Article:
Volume VI - The Alchemy of Happiness
THE INNER LIFE
THERE IS one aspect of life which is known to us, our everyday life in which we are conscious of all that we do, and this aspect may be called the outer life. There is another part of our life of which we are very often unconscious and which may be called the inner life. To be without inner life is like being without an arm or a leg or an eye or an ear. But even that does not really illustrate the idea of the inner life. The reason is that the inner life is much greater and nobler and much more powerful than the outer life. Man gives great importance to the outer life, being absorbed in it from morning till evening and not being conscious of the other aspect. Thus all that matters to man is what happens to him in his outer life, and the occupations of his outer life keep him so absorbed that he has hardly a moment to think of the inner life.
The disadvantage of not being conscious of the inner life is incomparably greater than all the advantages that one can gain by being conscious of the outer life, for the inner life makes one richer, the outer life poorer. With all the riches and treasures that the earth can offer man is poor. And very often the richer he seems the poorer he is for the greater the riches, the more limitation he finds in his life. The inner life makes one powerful, whereas the consciousness of the outer life makes one weak because it is the consciousness of limitation. The consciousness of the inner life makes one powerful because it is the consciousness of perfection. The outer life keeps one confused. However intellectual or learned a person may be, his mind will never be clear, for his knowledge is based upon reasons which in turn are founded upon the outer things that are liable to change and destruction. That is why, however wise this person may seem to be his wisdom has limitations.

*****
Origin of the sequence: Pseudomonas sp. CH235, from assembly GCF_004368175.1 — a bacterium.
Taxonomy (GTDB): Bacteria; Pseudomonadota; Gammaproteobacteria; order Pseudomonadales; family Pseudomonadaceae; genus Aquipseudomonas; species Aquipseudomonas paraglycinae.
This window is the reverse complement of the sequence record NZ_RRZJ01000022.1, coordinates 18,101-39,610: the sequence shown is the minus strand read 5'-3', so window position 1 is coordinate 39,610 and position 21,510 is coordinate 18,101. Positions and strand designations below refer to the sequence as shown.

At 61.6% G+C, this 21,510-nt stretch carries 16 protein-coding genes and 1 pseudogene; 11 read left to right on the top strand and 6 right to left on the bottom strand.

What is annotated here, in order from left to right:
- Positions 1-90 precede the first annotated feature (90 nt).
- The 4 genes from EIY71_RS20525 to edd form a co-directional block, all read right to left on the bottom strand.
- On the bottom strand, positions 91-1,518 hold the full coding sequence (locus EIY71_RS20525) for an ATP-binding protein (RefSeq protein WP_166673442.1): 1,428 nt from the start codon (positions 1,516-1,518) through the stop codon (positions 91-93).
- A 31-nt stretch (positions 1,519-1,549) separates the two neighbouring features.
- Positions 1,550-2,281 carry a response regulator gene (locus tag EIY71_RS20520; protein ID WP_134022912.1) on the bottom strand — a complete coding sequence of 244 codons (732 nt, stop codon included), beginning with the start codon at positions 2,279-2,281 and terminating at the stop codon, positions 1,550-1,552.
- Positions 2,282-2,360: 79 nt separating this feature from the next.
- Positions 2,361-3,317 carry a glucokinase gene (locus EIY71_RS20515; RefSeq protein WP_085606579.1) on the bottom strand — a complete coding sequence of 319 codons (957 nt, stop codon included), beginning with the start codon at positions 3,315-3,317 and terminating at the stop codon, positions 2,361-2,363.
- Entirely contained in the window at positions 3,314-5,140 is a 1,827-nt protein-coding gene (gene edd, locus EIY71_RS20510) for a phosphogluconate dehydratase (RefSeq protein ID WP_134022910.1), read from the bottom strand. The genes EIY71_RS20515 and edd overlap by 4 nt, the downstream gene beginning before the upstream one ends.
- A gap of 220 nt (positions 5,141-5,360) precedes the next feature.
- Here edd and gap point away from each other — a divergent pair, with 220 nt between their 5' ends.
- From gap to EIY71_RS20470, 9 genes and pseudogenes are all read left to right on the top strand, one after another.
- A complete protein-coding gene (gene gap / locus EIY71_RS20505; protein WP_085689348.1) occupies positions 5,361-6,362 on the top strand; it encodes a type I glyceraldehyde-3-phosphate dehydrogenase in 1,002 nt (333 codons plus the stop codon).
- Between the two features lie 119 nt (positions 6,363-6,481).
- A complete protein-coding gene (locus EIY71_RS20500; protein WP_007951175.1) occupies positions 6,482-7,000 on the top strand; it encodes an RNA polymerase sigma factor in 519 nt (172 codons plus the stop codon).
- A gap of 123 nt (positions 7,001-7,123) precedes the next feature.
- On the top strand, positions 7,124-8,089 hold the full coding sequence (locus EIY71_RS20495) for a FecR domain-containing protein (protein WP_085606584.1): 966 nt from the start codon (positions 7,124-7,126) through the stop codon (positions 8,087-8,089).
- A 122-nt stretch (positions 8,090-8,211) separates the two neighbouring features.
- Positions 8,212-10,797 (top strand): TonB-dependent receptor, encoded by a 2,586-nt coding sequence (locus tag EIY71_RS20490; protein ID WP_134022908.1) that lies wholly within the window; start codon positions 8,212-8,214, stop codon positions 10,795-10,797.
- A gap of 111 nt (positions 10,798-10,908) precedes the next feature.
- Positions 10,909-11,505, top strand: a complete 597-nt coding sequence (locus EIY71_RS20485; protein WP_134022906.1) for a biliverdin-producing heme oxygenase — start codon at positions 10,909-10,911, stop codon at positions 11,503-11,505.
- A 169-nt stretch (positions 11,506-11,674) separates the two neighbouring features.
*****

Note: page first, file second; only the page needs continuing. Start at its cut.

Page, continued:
The inner life makes the mind clear, for it is that part of one's being which may be called divine, the essence of life, the pure intelligence. And wherever the light of pure intelligence is thrown things become clear. Absorption in the outer life, without that which the inner life can give, makes one blind. All that one says, thinks, or does is based upon outer experiences. And one cannot realize to what extent the power gained by the inner life enables one to see through life. There is such a thing as belief in a third eye. In reality the third eye is the inner eye, the eye that is opened by one's awakening to the inner life.
Inner life may also be called spiritual life. One can see it in the forest where it is the rain from above that makes the forest beautiful. This means that the forest alone does not have all that it needs, but that it needs something that comes from above: the light and the rain. It is the sun and the rain that make the forest complete. In the desert there is no rain, and therefore it is incomplete. There is the earth, but there is no water nor is there water from above. The water that gives life to the forest is not to be found in the desert. The desert is unhappy, and the man in the desert is unhappy too, looking for shade from the hot sun. For the desert is longing, and the man in the desert is longing too for something he cannot find. Whereas in the deep forest there is joy. There is inspiration, the heart is lifted up because the forest is a picture of the inner life – not just the earth, not just the trees and plants, but because something which it needs has been sent down to it. And so it is with man: man who is solely occupied with the things of the world is in the midst of the world, but he is in the desert. It is the inner life which produces in him, not artificial virtues and man-made qualities, but those virtues which can only arise from the inner life, and also the insight which makes the eyes see more than mortal eyes can see.